STEM - Science, Technology, Engineering and Math. America is obsessed with it. On the U.S. Department of Education web site, the STEM section is subtitled "Education for Global Leadership." In other words, the country that leads in STEM will lead the world!
And that's the problem: America isn't #1 in STEM. We're not even close. In December 2013, international test results placed the U.S. below the top 25 countries in math. Pundits, politicians and "thought leaders" were quick to react. They all said American students must improve dramatically in STEM or our status as a superpower is in jeopardy. Jobs, productivity and the economy: everything depends on STEM. We haven't been this freaked out about science education since sputnik started beeping in the 1950s.
But will the sky really fall if Chicken Little doesn't get a degree in astrophysics? Will the economy take a hit? Will productivity shrink? Will America lose billions of dollars?
Actually, we might. But it won't be because of Chicken Little's lack of STEM knowledge. It will be because he can't communicate. If Chicken Little can't tell us the sky is falling, his solution - no matter how scientific, technical, engineered or mathematical - won't do a lot of good.
While STEM deficiencies might lead to problems in the future, communication deficiencies are causing expensive disasters right now. Look no further than "The Silent Killer of Big Companies," a Harvard Business Review article from 2012. It linked notorious business disasters such as the financial implosion of Enron, misguided product decisions of Nokia and the explosion of a British Petroleum oil rig. What did they have in common? They were very expensive mistakes caused by "a grievous lack in communication."
Let's look at some numbers:
- A 2015 report published by the Risk Management Foundation of the Harvard Medical Institutions found that communication failures were linked to 1,744 deaths over five years and caused $1.7 billion in malpractice costs.
- A 2009 study by Siemens Enterprise Communications found that a business with 100 employees spends $528,443 a year clarifying communications to employees.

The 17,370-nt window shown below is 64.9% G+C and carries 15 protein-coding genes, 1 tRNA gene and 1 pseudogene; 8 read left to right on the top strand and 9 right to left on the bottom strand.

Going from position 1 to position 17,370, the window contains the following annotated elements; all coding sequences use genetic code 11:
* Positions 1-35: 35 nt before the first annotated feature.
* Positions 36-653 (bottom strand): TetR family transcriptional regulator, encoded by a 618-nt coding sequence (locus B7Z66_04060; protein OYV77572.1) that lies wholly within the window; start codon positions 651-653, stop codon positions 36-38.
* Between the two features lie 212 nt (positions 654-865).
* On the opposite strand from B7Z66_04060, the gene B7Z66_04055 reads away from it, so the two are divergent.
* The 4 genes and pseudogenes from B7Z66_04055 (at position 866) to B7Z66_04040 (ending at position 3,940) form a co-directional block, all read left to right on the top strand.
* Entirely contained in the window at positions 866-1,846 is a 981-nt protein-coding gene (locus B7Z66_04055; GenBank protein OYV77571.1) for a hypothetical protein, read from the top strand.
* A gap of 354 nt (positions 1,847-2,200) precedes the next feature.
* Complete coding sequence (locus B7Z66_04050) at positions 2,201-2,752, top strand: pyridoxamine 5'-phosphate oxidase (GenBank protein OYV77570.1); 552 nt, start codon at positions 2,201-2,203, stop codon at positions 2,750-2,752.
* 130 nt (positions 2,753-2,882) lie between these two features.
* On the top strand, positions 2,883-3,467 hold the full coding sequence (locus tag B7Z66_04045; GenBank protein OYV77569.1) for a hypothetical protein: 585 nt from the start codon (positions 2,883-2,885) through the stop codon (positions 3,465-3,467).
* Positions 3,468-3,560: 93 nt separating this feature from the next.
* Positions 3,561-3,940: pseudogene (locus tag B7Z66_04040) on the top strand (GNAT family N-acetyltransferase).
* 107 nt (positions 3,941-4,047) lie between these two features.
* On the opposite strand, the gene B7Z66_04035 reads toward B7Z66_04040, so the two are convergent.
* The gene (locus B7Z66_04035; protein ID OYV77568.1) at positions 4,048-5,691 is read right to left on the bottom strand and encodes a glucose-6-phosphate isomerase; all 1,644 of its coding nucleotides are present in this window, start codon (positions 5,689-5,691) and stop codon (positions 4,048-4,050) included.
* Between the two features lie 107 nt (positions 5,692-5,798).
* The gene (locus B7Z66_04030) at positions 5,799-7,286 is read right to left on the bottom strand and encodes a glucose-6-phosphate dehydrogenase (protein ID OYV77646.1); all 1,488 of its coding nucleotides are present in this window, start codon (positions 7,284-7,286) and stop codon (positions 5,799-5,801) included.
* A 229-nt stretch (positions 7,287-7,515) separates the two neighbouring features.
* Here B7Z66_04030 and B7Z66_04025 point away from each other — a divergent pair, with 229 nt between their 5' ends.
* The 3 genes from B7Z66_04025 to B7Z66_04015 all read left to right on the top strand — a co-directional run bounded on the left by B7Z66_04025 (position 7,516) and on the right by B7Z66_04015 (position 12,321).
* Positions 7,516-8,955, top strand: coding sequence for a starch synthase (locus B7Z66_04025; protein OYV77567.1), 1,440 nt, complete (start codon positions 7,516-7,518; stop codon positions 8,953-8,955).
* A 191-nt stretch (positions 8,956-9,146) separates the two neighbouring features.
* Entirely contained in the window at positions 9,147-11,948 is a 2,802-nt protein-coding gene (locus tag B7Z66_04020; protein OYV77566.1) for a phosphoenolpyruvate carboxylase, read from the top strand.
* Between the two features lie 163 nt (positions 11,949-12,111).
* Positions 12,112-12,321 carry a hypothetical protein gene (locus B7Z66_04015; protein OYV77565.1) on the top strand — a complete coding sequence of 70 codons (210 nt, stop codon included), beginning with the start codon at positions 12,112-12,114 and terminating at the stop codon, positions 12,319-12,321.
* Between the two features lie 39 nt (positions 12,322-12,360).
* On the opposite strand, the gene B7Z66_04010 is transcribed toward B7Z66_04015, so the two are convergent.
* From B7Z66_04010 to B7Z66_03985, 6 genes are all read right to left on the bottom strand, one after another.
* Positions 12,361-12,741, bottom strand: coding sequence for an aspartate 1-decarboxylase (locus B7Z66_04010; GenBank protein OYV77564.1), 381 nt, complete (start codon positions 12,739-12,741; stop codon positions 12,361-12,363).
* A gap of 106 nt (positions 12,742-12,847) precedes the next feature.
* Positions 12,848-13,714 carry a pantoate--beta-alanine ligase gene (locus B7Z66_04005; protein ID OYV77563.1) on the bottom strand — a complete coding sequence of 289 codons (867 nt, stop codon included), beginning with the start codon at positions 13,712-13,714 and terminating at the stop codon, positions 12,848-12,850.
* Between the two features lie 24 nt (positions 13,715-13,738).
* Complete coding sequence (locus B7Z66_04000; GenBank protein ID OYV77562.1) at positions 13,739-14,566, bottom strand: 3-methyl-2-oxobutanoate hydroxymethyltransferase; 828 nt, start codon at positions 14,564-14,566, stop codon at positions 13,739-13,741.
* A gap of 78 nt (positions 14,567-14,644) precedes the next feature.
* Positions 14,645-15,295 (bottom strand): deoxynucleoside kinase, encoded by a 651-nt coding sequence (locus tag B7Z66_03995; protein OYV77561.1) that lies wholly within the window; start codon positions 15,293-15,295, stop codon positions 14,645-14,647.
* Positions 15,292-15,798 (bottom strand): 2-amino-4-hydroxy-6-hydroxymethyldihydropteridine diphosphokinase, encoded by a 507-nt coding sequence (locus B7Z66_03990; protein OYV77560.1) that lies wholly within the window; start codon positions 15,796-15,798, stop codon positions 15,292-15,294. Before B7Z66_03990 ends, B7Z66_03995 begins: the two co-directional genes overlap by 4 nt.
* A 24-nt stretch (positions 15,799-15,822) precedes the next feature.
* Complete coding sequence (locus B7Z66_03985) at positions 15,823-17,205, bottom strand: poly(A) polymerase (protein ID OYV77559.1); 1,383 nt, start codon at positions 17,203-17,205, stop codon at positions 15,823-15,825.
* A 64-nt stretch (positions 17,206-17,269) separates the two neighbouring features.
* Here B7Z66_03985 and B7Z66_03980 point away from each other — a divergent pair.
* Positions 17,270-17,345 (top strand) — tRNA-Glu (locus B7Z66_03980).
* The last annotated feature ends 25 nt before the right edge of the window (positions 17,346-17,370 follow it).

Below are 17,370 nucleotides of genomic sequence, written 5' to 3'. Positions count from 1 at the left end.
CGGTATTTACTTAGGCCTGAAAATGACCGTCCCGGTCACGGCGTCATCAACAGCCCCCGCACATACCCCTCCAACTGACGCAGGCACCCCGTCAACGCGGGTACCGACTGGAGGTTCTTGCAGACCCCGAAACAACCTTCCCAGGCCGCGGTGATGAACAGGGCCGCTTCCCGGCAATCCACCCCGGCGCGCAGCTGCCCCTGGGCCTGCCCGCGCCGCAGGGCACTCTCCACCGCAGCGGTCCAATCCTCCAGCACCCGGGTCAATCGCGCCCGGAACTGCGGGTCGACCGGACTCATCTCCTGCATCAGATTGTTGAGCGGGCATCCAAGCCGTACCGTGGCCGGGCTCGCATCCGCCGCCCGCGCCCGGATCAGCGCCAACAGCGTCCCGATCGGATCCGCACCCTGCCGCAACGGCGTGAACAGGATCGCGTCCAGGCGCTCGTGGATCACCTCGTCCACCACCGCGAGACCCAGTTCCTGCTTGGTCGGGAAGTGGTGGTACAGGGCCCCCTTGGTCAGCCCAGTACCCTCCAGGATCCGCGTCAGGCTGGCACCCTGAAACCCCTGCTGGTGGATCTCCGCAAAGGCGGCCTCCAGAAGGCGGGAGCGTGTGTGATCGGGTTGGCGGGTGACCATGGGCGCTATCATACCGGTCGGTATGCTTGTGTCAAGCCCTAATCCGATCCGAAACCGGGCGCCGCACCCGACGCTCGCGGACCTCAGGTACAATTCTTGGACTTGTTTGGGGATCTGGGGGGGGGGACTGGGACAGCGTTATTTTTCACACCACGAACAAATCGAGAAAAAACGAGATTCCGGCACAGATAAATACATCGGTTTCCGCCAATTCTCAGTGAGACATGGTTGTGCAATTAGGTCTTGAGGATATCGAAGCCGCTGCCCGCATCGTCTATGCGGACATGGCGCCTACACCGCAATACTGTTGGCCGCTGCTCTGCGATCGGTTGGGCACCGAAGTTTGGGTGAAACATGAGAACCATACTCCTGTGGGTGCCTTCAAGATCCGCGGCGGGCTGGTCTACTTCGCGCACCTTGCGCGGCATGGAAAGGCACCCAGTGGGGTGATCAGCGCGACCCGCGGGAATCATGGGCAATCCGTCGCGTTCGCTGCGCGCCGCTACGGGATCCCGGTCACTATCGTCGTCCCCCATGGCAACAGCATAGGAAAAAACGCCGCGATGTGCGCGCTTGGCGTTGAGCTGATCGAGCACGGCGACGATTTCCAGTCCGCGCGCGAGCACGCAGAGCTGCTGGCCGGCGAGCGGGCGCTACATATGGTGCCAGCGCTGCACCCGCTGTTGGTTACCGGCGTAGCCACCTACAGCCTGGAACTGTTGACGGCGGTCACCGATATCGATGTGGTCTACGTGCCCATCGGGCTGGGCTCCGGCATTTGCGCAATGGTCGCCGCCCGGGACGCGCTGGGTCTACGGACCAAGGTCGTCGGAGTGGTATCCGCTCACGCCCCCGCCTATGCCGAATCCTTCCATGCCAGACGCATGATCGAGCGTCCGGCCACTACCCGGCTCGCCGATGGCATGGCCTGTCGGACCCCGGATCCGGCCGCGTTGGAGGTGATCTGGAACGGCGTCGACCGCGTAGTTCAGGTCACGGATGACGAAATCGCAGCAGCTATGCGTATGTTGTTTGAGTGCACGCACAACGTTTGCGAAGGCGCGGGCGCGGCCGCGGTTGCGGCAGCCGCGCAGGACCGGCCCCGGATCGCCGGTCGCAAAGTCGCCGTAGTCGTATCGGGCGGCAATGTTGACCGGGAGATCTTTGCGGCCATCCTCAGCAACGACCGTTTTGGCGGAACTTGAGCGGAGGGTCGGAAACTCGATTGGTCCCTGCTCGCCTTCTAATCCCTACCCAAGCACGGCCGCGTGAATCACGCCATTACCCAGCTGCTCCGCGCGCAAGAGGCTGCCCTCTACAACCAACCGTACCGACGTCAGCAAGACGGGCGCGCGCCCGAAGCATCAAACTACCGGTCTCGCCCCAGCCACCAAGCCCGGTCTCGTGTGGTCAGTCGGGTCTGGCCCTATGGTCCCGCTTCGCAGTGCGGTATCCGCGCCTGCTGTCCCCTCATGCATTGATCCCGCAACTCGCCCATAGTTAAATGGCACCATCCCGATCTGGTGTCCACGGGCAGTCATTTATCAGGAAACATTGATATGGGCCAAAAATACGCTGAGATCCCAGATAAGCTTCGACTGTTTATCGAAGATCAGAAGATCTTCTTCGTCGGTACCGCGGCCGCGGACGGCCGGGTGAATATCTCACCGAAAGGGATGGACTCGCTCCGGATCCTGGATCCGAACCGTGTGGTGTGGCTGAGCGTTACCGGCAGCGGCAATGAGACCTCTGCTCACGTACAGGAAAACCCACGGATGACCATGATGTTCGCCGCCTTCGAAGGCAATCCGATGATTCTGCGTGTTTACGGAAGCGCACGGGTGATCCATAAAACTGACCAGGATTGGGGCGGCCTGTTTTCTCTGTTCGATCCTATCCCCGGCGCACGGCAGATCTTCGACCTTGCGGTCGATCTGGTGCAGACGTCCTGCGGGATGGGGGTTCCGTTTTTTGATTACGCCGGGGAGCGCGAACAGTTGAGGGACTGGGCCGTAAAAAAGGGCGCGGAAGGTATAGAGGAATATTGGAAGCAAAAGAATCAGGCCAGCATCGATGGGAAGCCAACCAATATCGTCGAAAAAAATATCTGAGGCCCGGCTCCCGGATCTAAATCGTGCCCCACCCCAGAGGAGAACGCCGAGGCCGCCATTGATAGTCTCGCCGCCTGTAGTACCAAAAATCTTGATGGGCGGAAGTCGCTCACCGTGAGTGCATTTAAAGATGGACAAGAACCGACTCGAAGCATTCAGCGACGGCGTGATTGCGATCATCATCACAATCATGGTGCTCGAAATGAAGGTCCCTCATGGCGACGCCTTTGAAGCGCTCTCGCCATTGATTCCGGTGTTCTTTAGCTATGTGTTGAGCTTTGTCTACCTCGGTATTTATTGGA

- A 2007 poll by the Computing Technology Industry Association named poor communication as the reason most IT projects fail. And project failure is a major cause of cost overruns, budget blowouts and wasted spending.
- And it's not just IT projects. A 2013 report by the Project Management Institute found that $75 million of every $1 billion spent on a project is at risk due to ineffective communications.
Time is money. And nothing wastes more time than poor communication. You've probably experienced it yourself: rambling meetings, incomprehensible presentations, and vague directions from cryptic managers. Not surprisingly, companies with poor communication have higher employee turnover, deficient customer service and lower productivity. It all adds up to big bucks.
A classic example is the Harmon Hotel. The 49 story tower was supposed to be one of the tallest in Las Vegas. But in 2008, construction stopped after inspections revealed serious errors. Despite a redesign, construction never resumed and the 15 stories already built were demolished in 2015. A case study called "Deconstructing a $1 Billion Disaster" placed much of the blame on lack of communication.
Yet STEM classes are considered essential while communication is grouped with majors such as philosophy, history and English. You know what I'm talking about, the liberal arts. If you say you're kid is majoring in one of them, then your friends say "I'm sorry."
It wasn't always that way. Communication, which used to be called speech, holds a special place in western civilization. The legal system in ancient Greece had no lawyers. So people had to plead their own cases. Consequently, they paid to learn how to give a speech. The sophists, who taught them, were the first paid teachers in the west.
Speech then evolved into rhetoric which was considered a pillar of education in the Middle Ages. Then in the 20th century, the field became known as speech-communication. And finally: communication. But somewhere along the way, communication had its Rodney Dangerfield moment. No one gave it respect anymore. It became a "soft" skill.
It's a long story to explain why that happened. And it doesn't really matter. The point is that communication skills are fundamental and lack of them will be even more costly to our country than a lack of STEM skills.
So here's what I propose. We keep the focus on STEM, but replace Science with Speech - meaning communication. We don't need Science in STEM anyway. To a non-scientist, which is most people, technology, engineering and mathematics are really the same as science. So science is just redundant in STEM. By replacing it with Speech, we prevent billions of dollars in business disasters and save thousands of lives. We still have the technological, engineering and mathematical capabilities if the sky starts falling; and we also have the ability to communicate the problem and solution.
STEM - Speech, Technology, Engineering and Mathematics. It's time to revise or face our demise.